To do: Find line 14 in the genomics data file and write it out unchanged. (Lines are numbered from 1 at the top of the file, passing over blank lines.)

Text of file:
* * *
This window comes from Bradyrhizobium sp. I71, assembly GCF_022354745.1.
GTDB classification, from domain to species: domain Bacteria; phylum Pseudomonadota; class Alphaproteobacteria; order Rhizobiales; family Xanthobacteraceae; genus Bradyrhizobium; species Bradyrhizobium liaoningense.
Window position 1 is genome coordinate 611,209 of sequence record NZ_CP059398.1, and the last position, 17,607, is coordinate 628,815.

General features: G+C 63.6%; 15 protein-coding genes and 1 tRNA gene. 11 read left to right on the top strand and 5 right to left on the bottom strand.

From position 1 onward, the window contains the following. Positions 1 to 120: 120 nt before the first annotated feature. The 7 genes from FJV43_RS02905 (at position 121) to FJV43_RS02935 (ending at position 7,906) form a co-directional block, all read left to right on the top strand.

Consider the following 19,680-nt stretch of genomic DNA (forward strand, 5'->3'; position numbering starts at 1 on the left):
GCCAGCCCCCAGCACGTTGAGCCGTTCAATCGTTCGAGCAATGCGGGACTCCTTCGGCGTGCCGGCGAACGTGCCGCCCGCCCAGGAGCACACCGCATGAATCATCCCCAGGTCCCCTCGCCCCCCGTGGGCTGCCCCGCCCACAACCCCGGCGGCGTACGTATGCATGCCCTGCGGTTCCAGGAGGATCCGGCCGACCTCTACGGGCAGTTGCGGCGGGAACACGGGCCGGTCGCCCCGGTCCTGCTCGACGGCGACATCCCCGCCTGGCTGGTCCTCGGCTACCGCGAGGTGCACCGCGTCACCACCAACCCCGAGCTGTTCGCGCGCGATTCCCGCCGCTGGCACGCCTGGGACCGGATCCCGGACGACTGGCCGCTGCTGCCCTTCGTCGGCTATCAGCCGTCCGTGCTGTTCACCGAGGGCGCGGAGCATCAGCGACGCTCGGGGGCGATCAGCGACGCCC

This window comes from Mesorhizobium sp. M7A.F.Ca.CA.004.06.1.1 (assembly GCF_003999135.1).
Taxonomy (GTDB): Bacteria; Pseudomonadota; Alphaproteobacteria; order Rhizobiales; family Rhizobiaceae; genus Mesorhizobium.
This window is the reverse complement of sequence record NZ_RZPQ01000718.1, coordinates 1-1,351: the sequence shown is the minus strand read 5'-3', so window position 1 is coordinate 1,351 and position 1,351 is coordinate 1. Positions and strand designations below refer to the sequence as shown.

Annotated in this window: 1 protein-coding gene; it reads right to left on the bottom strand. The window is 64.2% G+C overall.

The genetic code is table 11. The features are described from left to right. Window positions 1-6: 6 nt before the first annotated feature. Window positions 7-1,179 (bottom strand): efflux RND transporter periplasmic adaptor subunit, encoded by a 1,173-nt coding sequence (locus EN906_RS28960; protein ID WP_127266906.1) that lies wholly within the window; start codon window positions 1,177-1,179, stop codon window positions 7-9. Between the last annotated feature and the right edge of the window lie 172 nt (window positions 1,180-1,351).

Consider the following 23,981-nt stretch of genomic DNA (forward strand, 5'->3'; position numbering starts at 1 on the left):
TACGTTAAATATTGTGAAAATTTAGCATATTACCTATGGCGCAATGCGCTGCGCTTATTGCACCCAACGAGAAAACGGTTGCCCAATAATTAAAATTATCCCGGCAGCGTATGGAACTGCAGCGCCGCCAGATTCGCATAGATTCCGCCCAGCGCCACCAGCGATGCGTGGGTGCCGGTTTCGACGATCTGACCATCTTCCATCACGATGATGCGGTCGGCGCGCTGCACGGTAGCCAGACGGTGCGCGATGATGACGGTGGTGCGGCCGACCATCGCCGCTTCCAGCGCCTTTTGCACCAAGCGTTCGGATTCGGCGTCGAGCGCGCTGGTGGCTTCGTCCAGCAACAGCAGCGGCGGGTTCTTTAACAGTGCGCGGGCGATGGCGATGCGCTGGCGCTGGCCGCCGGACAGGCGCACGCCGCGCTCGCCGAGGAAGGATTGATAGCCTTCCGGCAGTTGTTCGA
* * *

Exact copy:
TACGTTAAATATTGTGAAAATTTAGCATATTACCTATGGCGCAATGCGCTGCGCTTATTGCACCCAACGAGAAAACGGTTGCCCAATAATTAAAATTATCCCGGCAGCGTATGGAACTGCAGCGCCGCCAGATTCGCATAGATTCCGCCCAGCGCCACCAGCGATGCGTGGGTGCCGGTTTCGACGATCTGACCATCTTCCATCACGATGATGCGGTCGGCGCGCTGCACGGTAGCCAGACGGTGCGCGATGATGACGGTGGTGCGGCCGACCATCGCCGCTTCCAGCGCCTTTTGCACCAAGCGTTCGGATTCGGCGTCGAGCGCGCTGGTGGCTTCGTCCAGCAACAGCAGCGGCGGGTTCTTTAACAGTGCGCGGGCGATGGCGATGCGCTGGCGCTGGCCGCCGGACAGGCGCACGCCGCGCTCGCCGAGGAAGGATTGATAGCCTTCCGGCAGTTGTTCGA